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I tried this for many hours.. I have a thread that changes a JTextField of my UI, which completely destroys the UI. The Thread (lets call it Thread A) is generated by an ActionListener. The .setText() function call is in a extra thread (B) created by Thread A. Thread B is the Parameter of SwingUtilitis.invokeAll() and/or SwingUtilities.invokeAndWait(). I tried them both. Here's some code to make it more clear.

This is my ActionListener which creates Thread A - shortened of course:

public void actionPerformed(ActionEvent evt) {
    Object source = evt.getSource();
    if (source == window.getBtn_Search()) {
        Refresher refresh = new Refresher();
        refresh.start();
    }
}

This is my Thread A, which later puts Thread B into the EDT Queue:

public class Refresher extends Thread implements Runnable {

private int counter = 0;
private UI window = null;
private int defRefresh = 0;

@Override
public void run() {
    while(true){
        -bazillion lines of code-
                do {
                    try {
                        Refresher.sleep(1000);
                    } catch (InterruptedException e) {
                        e.printStackTrace();
                    }
                    if(window.canceled()) break;
                    UI.updateCounter(window.getLbl_Status(), (Configuration.getRefreshTime()-counter));
                    counter++;
                } while (counter <= Configuration.getRefreshTime());
             - more code-
    }
}
}

The UI.updateCounter(...) will queue Thread B into the EDT.

public static void updateCounter(final JLabel label, final int i) {
    try {
        SwingUtilities.invokeAndWait( 
            new Runnable() {
                public void run() {
                    label.setText("Refreshing in: " + i + " seconds.");
                }
            }
        );
    } catch (InvocationTargetException e) {
        // TODO Auto-generated catch block
        e.printStackTrace();
    } catch (InterruptedException e) {
        // TODO Auto-generated catch block
        e.printStackTrace();
    }
}

Now when the last function gets called, everything gets messed up. I tried different stuff for hours and nothing worked. I also tried using SwingWorker, but the some or nothing at all happened.

share|improve this question
    
And...what gets "messed up"? –  MadProgrammer Dec 23 '12 at 3:02
    
I have a JPanel which contains multiple smaller JPanels, these contain an icon and multiple JLabels. When the function gets called these JLabels appear in different places, some disappear completely. The Label window.getLbl_Status() has nothing to do with these and are somewhere completely else. The Icon also changes positions –  user1924422 Dec 23 '12 at 3:05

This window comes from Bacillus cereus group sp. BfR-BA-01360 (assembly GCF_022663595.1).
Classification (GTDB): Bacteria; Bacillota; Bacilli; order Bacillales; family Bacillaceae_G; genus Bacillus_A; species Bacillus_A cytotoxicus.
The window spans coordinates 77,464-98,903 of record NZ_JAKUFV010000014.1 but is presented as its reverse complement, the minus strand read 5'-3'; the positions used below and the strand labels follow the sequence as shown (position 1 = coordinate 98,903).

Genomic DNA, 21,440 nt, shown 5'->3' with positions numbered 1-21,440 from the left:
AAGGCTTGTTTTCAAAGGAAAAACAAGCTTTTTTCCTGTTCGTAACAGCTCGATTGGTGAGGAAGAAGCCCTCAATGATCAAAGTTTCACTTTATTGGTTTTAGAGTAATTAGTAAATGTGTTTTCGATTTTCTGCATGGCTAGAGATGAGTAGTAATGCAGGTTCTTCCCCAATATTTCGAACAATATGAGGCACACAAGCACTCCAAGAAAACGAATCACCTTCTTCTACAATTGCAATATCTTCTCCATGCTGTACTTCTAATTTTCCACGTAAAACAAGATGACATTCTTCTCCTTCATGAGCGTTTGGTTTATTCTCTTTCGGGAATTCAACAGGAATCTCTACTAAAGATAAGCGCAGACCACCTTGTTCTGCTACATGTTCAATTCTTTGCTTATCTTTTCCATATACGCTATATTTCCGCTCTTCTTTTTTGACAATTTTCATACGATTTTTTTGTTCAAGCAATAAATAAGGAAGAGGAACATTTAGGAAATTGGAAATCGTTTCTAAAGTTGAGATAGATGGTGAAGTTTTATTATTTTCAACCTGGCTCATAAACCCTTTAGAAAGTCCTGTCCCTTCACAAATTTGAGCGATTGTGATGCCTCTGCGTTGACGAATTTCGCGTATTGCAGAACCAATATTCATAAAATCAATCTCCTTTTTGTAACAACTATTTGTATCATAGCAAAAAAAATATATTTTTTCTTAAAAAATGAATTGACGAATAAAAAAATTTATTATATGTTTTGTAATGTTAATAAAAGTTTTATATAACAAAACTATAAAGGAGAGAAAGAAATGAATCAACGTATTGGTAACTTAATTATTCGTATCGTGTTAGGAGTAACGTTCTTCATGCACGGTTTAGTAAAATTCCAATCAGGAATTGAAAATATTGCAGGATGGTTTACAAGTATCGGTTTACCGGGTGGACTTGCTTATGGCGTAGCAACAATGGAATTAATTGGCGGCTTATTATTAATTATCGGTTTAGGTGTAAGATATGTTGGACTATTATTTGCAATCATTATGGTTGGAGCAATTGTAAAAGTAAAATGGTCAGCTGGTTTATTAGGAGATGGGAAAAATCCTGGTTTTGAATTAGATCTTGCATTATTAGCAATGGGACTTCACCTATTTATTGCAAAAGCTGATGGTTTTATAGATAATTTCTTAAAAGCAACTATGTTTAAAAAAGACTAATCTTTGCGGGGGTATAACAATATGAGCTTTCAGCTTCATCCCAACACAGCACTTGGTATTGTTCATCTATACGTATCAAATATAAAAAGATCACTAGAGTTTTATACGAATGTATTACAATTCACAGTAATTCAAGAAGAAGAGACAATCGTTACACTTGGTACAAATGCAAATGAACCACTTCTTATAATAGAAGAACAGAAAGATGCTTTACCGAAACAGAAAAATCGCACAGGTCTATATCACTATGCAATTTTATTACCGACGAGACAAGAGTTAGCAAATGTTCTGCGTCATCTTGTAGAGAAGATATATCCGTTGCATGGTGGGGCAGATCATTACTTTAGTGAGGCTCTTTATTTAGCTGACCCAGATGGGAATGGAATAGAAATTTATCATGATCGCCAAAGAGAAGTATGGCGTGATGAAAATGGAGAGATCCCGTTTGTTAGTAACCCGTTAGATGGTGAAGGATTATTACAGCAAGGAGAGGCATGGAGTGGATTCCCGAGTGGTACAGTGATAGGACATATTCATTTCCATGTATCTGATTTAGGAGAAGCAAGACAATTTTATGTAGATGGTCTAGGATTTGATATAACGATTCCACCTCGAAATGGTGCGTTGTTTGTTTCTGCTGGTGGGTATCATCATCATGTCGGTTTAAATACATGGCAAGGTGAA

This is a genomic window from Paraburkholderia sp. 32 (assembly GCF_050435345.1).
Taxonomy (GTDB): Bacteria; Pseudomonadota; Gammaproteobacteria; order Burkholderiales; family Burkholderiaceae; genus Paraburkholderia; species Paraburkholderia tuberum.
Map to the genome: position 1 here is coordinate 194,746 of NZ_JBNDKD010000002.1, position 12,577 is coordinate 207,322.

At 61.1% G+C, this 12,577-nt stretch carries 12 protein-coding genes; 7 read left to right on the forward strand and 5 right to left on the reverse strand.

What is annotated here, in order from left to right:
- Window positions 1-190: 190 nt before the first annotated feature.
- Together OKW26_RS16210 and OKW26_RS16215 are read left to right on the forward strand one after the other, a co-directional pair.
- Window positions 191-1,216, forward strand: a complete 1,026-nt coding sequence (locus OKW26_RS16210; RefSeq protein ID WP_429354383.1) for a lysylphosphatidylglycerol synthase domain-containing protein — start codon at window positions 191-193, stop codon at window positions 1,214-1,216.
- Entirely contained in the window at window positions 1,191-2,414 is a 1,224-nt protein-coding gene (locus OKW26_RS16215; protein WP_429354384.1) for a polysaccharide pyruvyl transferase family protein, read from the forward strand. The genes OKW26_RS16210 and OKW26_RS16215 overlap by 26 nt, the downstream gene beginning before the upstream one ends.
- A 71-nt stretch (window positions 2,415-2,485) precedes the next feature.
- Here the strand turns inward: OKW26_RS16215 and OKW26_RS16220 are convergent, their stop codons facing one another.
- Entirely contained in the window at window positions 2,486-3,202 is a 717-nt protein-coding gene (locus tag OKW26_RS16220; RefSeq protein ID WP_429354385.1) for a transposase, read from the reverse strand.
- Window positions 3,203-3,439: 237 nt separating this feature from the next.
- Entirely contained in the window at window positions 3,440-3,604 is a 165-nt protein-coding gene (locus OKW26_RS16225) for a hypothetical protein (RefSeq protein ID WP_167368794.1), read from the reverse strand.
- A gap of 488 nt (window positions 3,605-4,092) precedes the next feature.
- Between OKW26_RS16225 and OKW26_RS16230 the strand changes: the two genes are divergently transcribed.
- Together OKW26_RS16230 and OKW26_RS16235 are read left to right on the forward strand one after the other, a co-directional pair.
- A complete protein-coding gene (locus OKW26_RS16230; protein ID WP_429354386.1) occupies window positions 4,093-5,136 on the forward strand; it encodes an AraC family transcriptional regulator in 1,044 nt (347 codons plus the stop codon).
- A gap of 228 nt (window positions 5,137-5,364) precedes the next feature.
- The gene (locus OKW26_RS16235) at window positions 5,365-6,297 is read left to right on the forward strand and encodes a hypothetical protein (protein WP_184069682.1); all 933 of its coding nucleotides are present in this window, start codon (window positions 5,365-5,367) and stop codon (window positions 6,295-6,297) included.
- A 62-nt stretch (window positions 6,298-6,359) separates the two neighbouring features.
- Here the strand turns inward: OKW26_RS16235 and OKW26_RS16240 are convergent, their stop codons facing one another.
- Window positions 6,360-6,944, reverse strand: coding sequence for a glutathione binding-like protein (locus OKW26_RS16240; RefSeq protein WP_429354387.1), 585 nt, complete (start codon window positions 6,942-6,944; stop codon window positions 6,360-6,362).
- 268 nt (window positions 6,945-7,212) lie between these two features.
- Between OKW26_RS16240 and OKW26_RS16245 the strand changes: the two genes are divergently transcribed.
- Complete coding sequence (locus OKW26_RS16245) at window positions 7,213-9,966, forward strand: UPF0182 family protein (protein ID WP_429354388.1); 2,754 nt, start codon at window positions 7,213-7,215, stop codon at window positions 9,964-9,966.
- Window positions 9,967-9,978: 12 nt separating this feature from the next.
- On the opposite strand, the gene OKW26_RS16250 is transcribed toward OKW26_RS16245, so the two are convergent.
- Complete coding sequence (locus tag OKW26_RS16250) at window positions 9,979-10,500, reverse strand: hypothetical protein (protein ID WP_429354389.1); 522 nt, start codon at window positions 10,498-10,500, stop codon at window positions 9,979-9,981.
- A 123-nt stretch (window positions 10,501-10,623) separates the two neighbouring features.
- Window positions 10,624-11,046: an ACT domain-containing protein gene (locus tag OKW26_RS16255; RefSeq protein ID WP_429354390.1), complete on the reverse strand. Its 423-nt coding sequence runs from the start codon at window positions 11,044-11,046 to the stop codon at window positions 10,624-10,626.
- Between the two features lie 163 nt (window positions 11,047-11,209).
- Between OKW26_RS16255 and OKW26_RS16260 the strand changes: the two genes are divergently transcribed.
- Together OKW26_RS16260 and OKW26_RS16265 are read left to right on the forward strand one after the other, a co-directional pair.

2  
The change to the value of your label may be effecting the layout of it's container and the containers around it –  MadProgrammer Dec 23 '12 at 3:07
1  
You need to provide the label with enough room that when its text changes, it doesn't want to bully the rest of components. A cheeky way is to use a none editable text field. Remove its board and make transparent. –  MadProgrammer Dec 23 '12 at 3:15
2  
I wonder if you wouldn't be better served by using a JTable and then updating its model rather than a bunch of JLabels. Consider telling and showing us more about your problem. –  Hovercraft Full Of Eels Dec 23 '12 at 3:18

3 Answers 3

In general, labels are not very good at displaying text which change: their width change, and the layout with it.

Using a read-only JTextField, perhaps with proper changes in style, could be a better solution.

share|improve this answer

I think the intermediate JPanels you've created may count as validation roots. Therefore the revalidate() that automagically happens when you call setText() does not cause any layout changes higher than the level of the JPanel parent.

I don't think you actually need the panels, since a JLabel can contain both an Icon and text. See the tutorial.

So my advice is to remove the panels or, if they serve a purpose, make sure isValidateRoot() on the panels returns false.

share|improve this answer

When changing the label's text you should at least call repaint()/revalidate() on the label's topmost container, triggering a relayout, assuming the label calls invalidate()/revalidate() correctly on text change.

share|improve this answer
    
No, the setText() will trigger a revalidate() and a repaint(). There is no need to do so yourself. See grepcode.com/file/repository.grepcode.com/java/root/jdk/openjdk/… –  flup May 22 at 7:16
    
Read again, what I wrote: "assuming the label calls invalidate()/revalidate() correctly on text change", I never said this should be done by yourself –  stryba May 22 at 9:47
    
Revalidating the topmost container makes no sense since the label and its parent panel have already been through a revalidate and will claim to be valid. And what will repainting everything achieve if the label text has already been repainted, albeit on a panel with the wrong size? It'll simply repaint everything exactly as it was. You could advise to call invalidate on the label and its grandparent and then validate on its grandparent. Though even then I'd call it a workaround. –  flup May 22 at 10:15
    
Just thought about it, and you are right. Don't know what I thought at that time. –  stryba May 22 at 11:13

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